If the answer to these above questions is a NO, then I simply have to ask myself why would I get frustrated, sad or angry in the first place? There is just no point in doing so if I know that it will eventually pass. So, much like how Vincent Vega responded after shooting Marvin in the face, Uppi 2 taught me how to immediately come to terms with and let go of the daily frustrations in life.

Of course, it takes a little practice to incorporate this into our daily life, but it is actually pretty easy. And once we are able to remind ourselves to ask this question every time something goes wrong, it becomes that much easier to come to terms with all the daily frustrations.

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America, Serious Writing, society, Thoughts, TRUMP, US Presidential Elections

The United States of America: A Blueprint for a Divided Society – Part I – The Issues

NOTE: This is the first in a series of posts outlining my observations on the divided nature of this country. 

In the run up to the 2016 Presidential Elections, the New York Times wrote the following in an opinion piece titled “The Divided States of America”:

Most large cities, college towns, the Northeast and the West Coast are deep-blue Democratic. Ruby-red Republican strongholds take up most of the South, the Great Plains, the Mountain States and the suburban and rural areas in between. Rather than compete directly against each other, both parties increasingly occupy their separate territories, with diminishing overlap and disappearing common accountability. They hear from very different constituents, with very different priorities. The minimal electoral incentives they do face all push toward nurturing, rather than bridging, those increasingly wide divisions.

From a macro perspective, those observations are very valid and true. But they only speak about one of the many factors that divide the people of this country into two rather distinct categories – Liberals and Conservatives.

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The Divided States of America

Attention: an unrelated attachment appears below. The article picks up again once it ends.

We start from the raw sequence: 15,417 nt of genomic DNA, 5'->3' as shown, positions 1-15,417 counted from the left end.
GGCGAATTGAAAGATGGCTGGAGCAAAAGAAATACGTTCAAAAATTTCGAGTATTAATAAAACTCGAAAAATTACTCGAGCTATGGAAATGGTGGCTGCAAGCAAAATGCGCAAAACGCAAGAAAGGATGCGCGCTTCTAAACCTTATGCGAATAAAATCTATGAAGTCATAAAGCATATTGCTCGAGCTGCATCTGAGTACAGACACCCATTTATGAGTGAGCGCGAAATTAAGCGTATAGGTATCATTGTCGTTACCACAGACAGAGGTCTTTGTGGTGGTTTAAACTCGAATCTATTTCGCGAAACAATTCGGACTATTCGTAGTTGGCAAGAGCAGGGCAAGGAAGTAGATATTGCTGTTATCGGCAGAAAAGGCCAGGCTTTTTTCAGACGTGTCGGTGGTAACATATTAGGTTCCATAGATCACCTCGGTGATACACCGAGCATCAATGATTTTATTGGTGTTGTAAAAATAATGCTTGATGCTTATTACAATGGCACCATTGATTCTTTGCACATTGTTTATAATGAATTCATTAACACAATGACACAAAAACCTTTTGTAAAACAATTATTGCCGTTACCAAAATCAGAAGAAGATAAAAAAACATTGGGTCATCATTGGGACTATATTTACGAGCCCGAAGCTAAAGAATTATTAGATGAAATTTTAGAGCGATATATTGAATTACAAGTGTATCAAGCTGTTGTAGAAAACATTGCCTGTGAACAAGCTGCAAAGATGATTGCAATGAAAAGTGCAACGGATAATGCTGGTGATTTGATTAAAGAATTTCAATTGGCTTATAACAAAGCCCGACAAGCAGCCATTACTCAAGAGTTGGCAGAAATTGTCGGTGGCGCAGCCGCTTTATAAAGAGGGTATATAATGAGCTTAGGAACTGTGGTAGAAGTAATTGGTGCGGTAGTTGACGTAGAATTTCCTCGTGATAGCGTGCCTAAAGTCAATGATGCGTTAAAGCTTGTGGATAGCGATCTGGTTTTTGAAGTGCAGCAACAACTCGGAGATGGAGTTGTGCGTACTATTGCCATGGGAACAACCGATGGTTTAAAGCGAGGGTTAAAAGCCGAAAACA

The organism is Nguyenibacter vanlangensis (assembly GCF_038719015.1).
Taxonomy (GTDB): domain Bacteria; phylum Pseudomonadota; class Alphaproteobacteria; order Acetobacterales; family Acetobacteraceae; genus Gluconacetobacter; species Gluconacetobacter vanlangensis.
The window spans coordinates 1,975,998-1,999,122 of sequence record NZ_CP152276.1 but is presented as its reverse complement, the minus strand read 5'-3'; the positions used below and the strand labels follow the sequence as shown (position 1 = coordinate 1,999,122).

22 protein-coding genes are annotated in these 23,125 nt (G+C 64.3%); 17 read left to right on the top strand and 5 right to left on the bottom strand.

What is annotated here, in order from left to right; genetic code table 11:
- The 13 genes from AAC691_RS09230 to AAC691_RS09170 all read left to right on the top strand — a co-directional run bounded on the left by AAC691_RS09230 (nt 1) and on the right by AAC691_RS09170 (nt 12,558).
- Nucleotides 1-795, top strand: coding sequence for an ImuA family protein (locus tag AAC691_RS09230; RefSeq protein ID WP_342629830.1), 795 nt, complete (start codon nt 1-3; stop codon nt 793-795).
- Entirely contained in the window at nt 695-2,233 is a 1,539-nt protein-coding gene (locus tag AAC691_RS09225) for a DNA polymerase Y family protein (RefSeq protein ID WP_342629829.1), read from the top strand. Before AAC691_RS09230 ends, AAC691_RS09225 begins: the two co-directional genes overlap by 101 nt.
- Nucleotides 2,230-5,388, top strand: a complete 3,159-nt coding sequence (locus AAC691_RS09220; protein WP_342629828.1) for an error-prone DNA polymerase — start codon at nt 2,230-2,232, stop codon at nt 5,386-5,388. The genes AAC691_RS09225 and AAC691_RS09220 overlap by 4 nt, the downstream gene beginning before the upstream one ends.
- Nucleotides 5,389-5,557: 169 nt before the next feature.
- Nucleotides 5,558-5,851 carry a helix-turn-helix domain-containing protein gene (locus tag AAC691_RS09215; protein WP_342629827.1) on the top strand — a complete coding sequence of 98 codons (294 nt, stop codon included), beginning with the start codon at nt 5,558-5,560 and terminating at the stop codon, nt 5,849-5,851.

The history of this country may have taken whatever route it did to get here. But simply taking a long and hard look at ‘the system’ now  can go a long way in explaining the growing divide among the people here. What I present below (and in future posts) are  some simple observations that have had a profound influence on the divided state of this country. I do this with the ultimate objective and hope of informing people from other countries to keep a look out for these very symptoms in their own country, lest they become victims to the same divisive power plays.

What are the Issues?

It starts with a simple question: How can you divide a set of people if you don’t have anything to divide them over? It has an equally simple answer: You can’t. So any process with the stated or implied objective of dividing a set of people has to necessarily start with the identification of issues that can be used for that purpose. But it cannot be any issue. Trying to divide a large group of people over a debate such as “Should Government funding be increased to Arts or Science education?” is far less likely to have an impact than a debate such as “Should Muslims be allowed to migrate to the USA?”.

The key to coming up with a divisive issue is to use a topic that has a very visceral basis. For instance, issues arising out of religion are usually safe bets when it comes to their ability to generate strong and conflicting feelings (think abortion and gay marriage). Real or perceived threats against strong traditions that also have a controversial side-effect are also equally effective (think gun rights/control). Role of Government in the day-to-day working of the economy is yet another topic that can generate strong feelings (think socialism/free market).

It is not enough to simply identify divisive issues. It is equally important to create two (and only two) very distinct approaches to resolve the issue. And once these approaches are identified and articulated, it is then that the crucial act of labeling one approach as ‘liberal’ and another as ‘conservative’ can be taken up. This labeling is the final step in the ‘creation/identification of divisive issues’ step of the process. And in a country where most of the people identify as one of liberal or conservative, once you label a particular approach to any divisive issue as either liberal or conservative, you have then automatically scaled up the division on that particular issue to the entire population.